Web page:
Music is all about the immortals. We talk about them all the time: the Ozzy Osbournes, the James Hetfields, and so on. We let these people into our lives. They become a part of us, helping us along as we grow up. The best of them are there for the biggest moments of our lives, for the highs and as well as the lows. In Dallas' world of metal, and really all of Texas, there is only one band that has held a monopoly over this emotional connection to its fans: Pantera.
I'm not going to bore you with the Behind The Music story. You already know the story, which our own Christian McPhate related earlier this week with the help of Dimbeag's friends and band mates. Formed in the '80s by the Abbott brothers (Dimebag Darrell and Vinnie Paul) as a glam metal band, they really became successful when Phil Anselmo joined and went on to become one of the biggest metal bands of all time. For reference: Far Beyond Driven made it to No. 1 on Billboard almost entirely without help from mainstream media support -- an unheard of achievement even to this day.
The story that concerns us here though is the story of 10 years after, of looking back from a decade on and remembering metal's greatest tragedy. It is when mythology clashes with mortality. As much as people want to believe these guys are gods, at the end of the day they're still only human. Even Phil Anselmo, who brags he has legally died four times from overdose, will eventually pass on one day. That's life. Even for those who live larger than life.
On December 8, 2004, the metal world lost Dimebag Darrell in a tragedy that defies words. It wasn't like when Randy Rhoads died in a plane crash, Jeff Hanneman died of failing health or Cliff Burton died in a bus crash. As tragic as those events were, those kinds of things happen. But Dimebag lost his life at a club in Columbus, Ohio when a demented Pantera fan named Nathan Gale, who blamed Dimebag for the breakup of Pantera, attended his new band Damageplan's show. During the band's set, Gale jumped on the stage and drew a handgun, opening fire on Dimebag and road crew members. Dimebag, along with three others, lost their lives (with seven others wounded). Even in a genre of music like metal, where things are often without reason and occasionally nihilistic, none of what happened in Columbus made sense. Musicians die. It happens. But they're not supposed to get shot on stage.
Dimebag's death changed everything for everyone. Case in point: December 17th, 2004, only nine days after the shooting, I attended a show at Trees. Playing that night were Hatebreed, Sick of It All, Terror, Full Blown Chaos and No Warning. When I walked up to the door, the reality of what happened in Columbus hit me in the face. The security at Trees was on full alert. People were getting patted down and handheld metal detectors were running over everyone. On the walls everywhere were "RIP DIMEBAG DARRELL" flyers. It was like a subculture dystopia. A world without Dimebag Darrell.
More to the point, the bands were nervous. Everybody was. Nobody knew what to expect. What happened to Dimebag had never happened before. Was it a harbinger of things to come? The show started and it went off without a hitch. Terror, a hardcore band from Los Angeles, is famous for calling their fans to the stage to partake in stage dives during their set. Like every Terror set I've ever seen, the fans were out in full force stage diving. I even hit a few of my own. Every time someone hit that stage though, I saw it in the corner of my eye: Trees security and road crew members jumping an inch. Even though that Terror set was business as usual, the world they'd existed in no longer was.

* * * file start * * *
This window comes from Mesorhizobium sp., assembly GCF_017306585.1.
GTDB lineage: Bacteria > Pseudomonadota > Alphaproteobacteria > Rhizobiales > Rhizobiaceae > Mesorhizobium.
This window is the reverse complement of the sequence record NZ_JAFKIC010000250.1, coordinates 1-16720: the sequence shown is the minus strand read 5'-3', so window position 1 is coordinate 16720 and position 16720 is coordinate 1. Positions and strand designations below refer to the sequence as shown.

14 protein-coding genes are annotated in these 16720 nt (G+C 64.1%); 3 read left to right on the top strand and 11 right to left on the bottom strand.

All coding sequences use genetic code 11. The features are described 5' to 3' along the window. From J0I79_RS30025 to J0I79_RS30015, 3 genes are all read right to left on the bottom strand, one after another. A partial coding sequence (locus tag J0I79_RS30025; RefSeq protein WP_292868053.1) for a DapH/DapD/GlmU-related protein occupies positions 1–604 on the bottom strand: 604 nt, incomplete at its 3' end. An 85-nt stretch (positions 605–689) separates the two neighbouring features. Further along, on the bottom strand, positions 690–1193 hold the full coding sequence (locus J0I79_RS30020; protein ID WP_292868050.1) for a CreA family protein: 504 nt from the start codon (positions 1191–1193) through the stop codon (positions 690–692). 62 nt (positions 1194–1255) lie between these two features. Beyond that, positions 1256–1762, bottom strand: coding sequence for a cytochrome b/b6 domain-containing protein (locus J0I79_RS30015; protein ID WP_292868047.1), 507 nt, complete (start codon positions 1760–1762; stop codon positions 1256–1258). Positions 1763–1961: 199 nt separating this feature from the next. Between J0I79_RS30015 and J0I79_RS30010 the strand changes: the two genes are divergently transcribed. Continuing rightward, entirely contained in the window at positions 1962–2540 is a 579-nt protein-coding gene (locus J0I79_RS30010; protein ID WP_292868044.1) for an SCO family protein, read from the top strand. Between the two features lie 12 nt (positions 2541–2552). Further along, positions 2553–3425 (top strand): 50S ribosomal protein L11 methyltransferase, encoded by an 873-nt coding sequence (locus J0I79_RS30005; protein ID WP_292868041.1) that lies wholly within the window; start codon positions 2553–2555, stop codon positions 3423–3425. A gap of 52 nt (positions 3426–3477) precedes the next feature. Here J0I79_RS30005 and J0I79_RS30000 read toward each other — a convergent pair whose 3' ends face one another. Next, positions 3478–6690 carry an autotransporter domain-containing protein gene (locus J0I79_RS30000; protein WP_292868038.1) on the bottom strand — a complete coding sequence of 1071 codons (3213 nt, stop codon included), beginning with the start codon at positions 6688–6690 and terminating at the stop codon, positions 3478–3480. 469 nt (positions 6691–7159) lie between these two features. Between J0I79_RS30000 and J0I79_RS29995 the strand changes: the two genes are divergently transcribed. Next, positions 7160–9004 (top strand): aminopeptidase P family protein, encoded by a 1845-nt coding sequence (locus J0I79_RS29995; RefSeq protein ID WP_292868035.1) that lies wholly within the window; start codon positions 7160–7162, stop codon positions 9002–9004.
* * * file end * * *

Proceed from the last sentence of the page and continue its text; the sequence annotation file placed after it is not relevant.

Here we are now. Ten years later and what has changed? Luckily, there has not been a repeat of what happened in Columbus and no one else has had to go through that kind of tragedy. That doesn't mean it still doesn't weigh on the minds of some. When Phil Anselmo's sludge band Down played the famed Maryland Death Fest in 2013, he made a big demand before the band would play the fest: He asked that the fest security collect attending fans' bullet belts. Maryland Death Fest has a large crust punk attendance and a major fashion staple of crust punks are bullet belts. Despite the fact that the bullets are not live and they are merely for show, Anselmo had convinced himself that someone would sneak in live ammunition and attempt to assassinate him.
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Elsewhere in Dallas, the memory of Dimebag is celebrated and honored by touring bands. For years, the Clubhouse, or the "Pantera strip club" as out-of-towners refer to it, was a destination for visiting musical acts. They wanted to drink whiskey at the Pantera hangout while taking in the sights. They wanted their picture taken next to all of the Pantera memorabilia in the lobby. In the last few years, fans have taken their Pantera pilgrimage a step further: they visit Dimebag's grave in Arlington. At Dimebag's grave, people smoke blunts and pour whiskey out for the man whose ability to party was only surpassed by his ability to play guitar.
It is easy to say Dimebag is gone, that he died in 2004 and that was that. It wasn't though. Randy Rhoads died and Ozzy kept putting out records. Cliff Burton died and Metallica kept touring. (Whether either was ever the same if another matter.) When Dimebag died, things ended with him. People understood it then, just as they do now. You can't replace Dime. You just can't. The beard, the Dixie guitar and the drinking while he played his solos. That was all him. We watch 3 Vulgar Videos From Hell and we smile at all of it. That was him as he lived. When he died, the world didn't end. The world just admitted that they couldn't replace the irreplaceable.
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